The most important meal of the day is too often ignored, lost amidst the grooming and rushing, a mere afterthought to caffeine. It takes hungry, curious children to remind us to slow down (acorn pancakes!) or friends visiting from afar to convince us to unearth our skillets.
As someone who grew up slurping big bowls of soup before heading off to school, I still haven't learned how to enjoy cold cereal or dry toast. Give me some leftover rice and a runny fried egg, though, and I'm ready for anything that Monday wants to throw at me.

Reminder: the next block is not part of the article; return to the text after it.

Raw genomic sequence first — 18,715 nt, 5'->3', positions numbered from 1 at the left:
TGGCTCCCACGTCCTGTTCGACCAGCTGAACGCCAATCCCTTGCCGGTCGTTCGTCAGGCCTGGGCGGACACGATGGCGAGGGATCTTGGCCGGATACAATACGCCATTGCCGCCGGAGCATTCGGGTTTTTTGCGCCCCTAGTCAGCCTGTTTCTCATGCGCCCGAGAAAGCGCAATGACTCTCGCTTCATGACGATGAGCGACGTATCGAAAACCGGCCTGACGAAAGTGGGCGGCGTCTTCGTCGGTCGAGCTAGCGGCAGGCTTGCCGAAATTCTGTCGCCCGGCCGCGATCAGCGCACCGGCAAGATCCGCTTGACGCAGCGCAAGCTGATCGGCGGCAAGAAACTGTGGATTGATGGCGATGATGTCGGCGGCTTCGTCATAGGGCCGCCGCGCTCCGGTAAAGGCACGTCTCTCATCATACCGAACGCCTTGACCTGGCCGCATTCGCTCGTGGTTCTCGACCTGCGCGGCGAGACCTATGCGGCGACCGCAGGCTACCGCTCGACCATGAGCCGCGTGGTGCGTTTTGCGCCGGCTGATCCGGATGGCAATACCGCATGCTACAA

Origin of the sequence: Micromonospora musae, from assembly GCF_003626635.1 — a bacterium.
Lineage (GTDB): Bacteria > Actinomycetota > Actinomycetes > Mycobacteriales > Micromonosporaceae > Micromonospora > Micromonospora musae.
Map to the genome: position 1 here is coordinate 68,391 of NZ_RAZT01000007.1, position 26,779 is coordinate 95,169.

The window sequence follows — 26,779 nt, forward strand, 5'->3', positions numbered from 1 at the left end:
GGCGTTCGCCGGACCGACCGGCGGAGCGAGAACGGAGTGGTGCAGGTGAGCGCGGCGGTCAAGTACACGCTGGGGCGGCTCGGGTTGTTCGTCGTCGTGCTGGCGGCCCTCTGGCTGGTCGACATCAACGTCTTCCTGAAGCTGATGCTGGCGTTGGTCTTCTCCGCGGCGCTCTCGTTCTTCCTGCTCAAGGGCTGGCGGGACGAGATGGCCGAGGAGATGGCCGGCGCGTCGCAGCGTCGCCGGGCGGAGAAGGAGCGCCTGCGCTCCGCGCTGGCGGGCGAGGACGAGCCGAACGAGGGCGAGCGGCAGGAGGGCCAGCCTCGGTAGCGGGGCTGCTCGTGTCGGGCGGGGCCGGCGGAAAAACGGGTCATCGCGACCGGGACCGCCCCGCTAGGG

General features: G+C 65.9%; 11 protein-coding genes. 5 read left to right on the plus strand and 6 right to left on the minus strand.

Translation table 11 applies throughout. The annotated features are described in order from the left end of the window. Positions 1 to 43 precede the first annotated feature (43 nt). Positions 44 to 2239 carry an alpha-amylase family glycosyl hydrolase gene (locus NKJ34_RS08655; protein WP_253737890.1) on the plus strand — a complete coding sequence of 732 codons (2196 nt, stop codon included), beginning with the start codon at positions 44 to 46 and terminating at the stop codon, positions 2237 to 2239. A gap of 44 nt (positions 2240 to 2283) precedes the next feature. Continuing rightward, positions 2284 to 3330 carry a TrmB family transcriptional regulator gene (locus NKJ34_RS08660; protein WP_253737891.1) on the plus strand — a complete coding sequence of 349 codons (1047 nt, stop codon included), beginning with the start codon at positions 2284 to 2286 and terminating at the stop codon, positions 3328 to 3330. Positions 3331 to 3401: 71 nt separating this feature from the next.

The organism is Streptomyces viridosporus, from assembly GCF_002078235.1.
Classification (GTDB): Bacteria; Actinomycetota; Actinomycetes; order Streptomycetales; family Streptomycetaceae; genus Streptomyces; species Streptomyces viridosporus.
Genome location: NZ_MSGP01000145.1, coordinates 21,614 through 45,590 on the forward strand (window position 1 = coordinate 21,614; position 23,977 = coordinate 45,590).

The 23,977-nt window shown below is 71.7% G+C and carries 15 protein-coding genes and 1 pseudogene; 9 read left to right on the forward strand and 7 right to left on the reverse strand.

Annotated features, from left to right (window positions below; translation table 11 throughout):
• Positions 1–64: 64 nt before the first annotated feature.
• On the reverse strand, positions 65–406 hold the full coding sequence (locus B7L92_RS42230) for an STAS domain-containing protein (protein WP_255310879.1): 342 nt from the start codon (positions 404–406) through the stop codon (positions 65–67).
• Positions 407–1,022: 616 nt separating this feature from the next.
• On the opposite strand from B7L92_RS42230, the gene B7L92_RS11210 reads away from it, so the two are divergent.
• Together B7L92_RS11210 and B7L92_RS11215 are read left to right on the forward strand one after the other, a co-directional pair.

You'd think that in the Bay Area, we'd be able to find breakfasts from around the world more easily: a plate of Turkish cheese and olives with some sourdough bread, spoonfuls of soft pongal or tender idli, even a bowl of pho or mohinga before 11 am. I imagine, though, that in the quiet of our kitchens, on all sides of the Bay, folks are preparing breakfast far outside the confines of frosted flakes. It's our most private meal, the one most dependent on comfort, habit and home.
The Irish and Filipinos, hearty eaters, have no problems sharing their breakfasts with a paying public. Nor do the Chinese, whether you're in the mood for a soothing bowl of jook or a parade of dim sum.
To get you thinking about morning meals....